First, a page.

Berlin Part 1: Hobo Poetry

Well, I’ve found my happy place.

In May I visited Berlin. Flying into Tegel airport (which is shit), I bumbled my way into the city to meet my friend, Michelle, at Leinestraße. I’d not seen her in a year. She’s a little sassy French girl with delightfully tussled hair who parties harder than anyone I’ve met. Her appetite for dancing is never ending. She’s cool.

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She’s a charmer.

We were reunited as I got off the U-Bahn, and we walked back to Michelle’s place in the sticky Berlin heat. The city isn’t what I expected. The streets are green, tree lined and cobbled, and every surface within reach on the grand old apartment buildings is plastered in graffiti. The streets feel ramshackle; every building looks like it belongs in a run down, crime riddled neighbourhood, but instead of gun toting gangsters, the streets are alive with pretty young parents pushing babies in strollers and old men walking their dogs.

I couldn’t help but grin when I saw Michelle’s apartment, it’s so bohemian. I stepped over candles and scattered weed paraphernalia and slumped in a hammock. We caught up on everything over couple of Club Mates, Berlin-only iced tea energy drink things which tasted odd at first but soon had me hooked. Contains a shitload of caffeine. Started to feel very energetic, so we headed out.

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Crib

First stop was a bar Michelle wanted to show me. I followed her, sweating, through crowds of shoppers in a generic looking mall, quietly wondering if we were going to wind up sitting in a German Wetherspoons. We passed all the gleaming discount stores and hopped in the lift, taking it up to the third floor. The doors opened onto a car park forecourt. Erm, Michelle? She bounced out and led me across the concrete car park, winding our way higher. On the top floor, the drab pillars and white lines give way to a hectic garden and music. The whole top floor of the car park had been converted in to a kind of hippy outdoor bar, with soaring views of the city.

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We got a bratwurst (Germans do a fucking mean sausage) and beers (they’re good at beer, too) and sat in the sun surrounded by attractive people. This would be the first of many points over the weekend where I would be astonished at how damned gorgeous Berliners are. I don’t know what the correlation or causation is; whether Berlin attracts good looking people, or good looking people are attracted to cool bars, or whether only good looking people are allowed into cool bars, but, my god, hotties abound in Berlin.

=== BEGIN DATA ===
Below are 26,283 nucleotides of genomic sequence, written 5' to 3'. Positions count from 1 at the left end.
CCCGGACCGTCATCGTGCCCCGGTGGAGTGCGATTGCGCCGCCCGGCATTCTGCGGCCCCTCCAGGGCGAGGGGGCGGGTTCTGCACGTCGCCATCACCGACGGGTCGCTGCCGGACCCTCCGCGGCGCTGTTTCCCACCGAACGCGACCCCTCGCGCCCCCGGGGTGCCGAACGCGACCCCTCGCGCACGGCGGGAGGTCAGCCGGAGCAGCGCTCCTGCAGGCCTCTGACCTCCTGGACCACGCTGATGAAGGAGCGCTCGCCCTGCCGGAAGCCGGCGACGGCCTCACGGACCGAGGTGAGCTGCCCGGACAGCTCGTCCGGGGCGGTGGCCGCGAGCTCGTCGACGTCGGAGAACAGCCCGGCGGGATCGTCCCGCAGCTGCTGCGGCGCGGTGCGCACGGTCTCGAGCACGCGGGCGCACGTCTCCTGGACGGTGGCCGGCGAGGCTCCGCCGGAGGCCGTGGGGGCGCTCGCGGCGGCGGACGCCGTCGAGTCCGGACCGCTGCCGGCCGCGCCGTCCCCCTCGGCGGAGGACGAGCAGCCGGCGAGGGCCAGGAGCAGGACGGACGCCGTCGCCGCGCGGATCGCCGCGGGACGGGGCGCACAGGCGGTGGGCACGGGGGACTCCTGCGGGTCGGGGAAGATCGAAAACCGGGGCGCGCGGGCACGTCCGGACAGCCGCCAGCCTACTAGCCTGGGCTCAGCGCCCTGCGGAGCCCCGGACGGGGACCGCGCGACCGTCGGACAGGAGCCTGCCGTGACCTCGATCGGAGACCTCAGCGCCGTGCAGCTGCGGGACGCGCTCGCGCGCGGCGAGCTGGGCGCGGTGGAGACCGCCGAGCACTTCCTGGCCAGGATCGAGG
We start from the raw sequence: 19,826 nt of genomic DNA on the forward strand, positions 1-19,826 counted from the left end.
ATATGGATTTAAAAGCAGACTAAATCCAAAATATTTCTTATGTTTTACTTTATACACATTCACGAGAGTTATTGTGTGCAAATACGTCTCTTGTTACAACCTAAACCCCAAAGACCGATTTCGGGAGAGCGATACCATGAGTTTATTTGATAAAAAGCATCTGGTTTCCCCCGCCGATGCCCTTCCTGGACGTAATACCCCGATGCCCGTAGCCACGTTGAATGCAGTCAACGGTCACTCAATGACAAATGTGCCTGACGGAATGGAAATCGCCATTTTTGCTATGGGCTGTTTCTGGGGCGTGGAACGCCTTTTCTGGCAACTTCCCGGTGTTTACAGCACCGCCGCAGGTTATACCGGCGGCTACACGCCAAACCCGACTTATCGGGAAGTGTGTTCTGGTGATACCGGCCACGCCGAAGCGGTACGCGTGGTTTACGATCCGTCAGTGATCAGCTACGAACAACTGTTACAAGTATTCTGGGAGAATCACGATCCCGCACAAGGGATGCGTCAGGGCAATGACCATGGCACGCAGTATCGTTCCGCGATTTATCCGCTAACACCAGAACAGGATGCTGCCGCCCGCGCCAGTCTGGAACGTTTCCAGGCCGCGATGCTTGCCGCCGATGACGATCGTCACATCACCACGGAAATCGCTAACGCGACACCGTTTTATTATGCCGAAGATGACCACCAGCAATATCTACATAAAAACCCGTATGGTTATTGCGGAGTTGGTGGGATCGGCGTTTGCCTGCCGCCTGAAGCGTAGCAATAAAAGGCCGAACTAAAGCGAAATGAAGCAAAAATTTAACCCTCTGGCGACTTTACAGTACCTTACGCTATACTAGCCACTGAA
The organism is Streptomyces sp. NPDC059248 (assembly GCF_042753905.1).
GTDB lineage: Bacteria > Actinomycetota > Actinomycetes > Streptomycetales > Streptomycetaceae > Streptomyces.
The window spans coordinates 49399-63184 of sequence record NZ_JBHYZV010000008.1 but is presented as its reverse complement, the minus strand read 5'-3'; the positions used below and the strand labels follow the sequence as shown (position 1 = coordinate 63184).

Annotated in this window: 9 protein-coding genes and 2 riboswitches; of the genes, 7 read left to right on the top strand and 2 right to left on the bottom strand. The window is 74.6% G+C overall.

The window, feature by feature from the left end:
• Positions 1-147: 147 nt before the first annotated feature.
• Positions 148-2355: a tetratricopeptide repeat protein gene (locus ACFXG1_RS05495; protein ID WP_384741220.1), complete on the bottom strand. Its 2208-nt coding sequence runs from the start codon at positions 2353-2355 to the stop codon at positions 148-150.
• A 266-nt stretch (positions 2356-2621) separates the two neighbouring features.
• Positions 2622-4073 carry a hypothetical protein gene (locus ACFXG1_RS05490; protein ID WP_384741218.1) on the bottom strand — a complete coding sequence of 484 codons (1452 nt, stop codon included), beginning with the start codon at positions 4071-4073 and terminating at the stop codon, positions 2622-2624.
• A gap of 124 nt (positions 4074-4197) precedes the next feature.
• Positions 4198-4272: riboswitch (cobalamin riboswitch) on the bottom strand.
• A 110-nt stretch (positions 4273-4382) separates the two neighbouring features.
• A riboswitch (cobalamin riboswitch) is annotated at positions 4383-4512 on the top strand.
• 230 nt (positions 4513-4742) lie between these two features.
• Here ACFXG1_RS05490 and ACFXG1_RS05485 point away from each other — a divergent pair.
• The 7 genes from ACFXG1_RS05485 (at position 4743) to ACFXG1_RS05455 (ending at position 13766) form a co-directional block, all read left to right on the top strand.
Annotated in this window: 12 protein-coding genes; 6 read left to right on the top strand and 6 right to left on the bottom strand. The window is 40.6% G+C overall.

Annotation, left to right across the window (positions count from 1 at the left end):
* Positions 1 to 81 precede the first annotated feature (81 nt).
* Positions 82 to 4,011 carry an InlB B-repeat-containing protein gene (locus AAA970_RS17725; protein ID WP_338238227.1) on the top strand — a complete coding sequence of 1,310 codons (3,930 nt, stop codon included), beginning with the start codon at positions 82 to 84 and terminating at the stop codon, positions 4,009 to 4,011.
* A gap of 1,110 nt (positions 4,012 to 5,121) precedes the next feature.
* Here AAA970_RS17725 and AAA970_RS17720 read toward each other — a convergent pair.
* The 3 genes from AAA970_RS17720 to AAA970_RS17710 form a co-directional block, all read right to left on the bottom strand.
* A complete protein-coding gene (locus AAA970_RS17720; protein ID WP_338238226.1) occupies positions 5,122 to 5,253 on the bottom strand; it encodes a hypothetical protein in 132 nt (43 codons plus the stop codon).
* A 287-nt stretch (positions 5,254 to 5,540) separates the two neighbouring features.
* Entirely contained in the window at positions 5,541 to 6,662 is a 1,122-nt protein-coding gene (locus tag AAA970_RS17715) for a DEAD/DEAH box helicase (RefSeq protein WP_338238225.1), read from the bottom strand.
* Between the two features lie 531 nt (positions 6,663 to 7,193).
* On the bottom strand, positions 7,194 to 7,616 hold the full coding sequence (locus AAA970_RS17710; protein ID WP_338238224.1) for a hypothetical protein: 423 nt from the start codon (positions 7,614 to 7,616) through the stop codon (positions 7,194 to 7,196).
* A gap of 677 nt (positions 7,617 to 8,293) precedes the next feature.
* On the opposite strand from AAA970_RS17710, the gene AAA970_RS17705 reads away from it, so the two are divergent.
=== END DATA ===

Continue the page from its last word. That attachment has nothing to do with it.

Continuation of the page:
Michelle and I shot the breeze for a few beers, enjoyed the views, and eventually sauntered away, now nicely lubricated. Next stop was an abandoned airfield in Michelle’s neighbourhood.

The field stretches off far into the distance, and the vast expanses of grass are peppered with lounging Berliners. A colossal runway straddles the entire airfield, and various cyclists, joggers and rollerbladers whiz up and down it. We found a little arty allotment thing with plants and trellises and recycled old furniture. We sat on a bench suspended a metre above the ground and had one of those conversations where it seems you cover every subject in the world in about 30 minutes.

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Weird runway garden place

A tall, blue eyed German man with a bedraggled blazer covering his bony shoulders floated over to us, and bid us good afternoon. Michelle whispered to me that she had seen this guy before. Apparently he sells ‘formulas’. I got excited thinking he was going to sell us some magical cocktail. Turns out his ‘formulas’ are poems. He spoke perfect English, completely grammatically correct, but without making one jot of sense. We bought a poem for 50 cents. Here is the poem, entitled ‘BUT’.

OUTSIDE OF THE ATTEMPTS!

BETWEEN THE HANDS AND FEET!

OF MY DAYS, WITHOUT ESSENCES!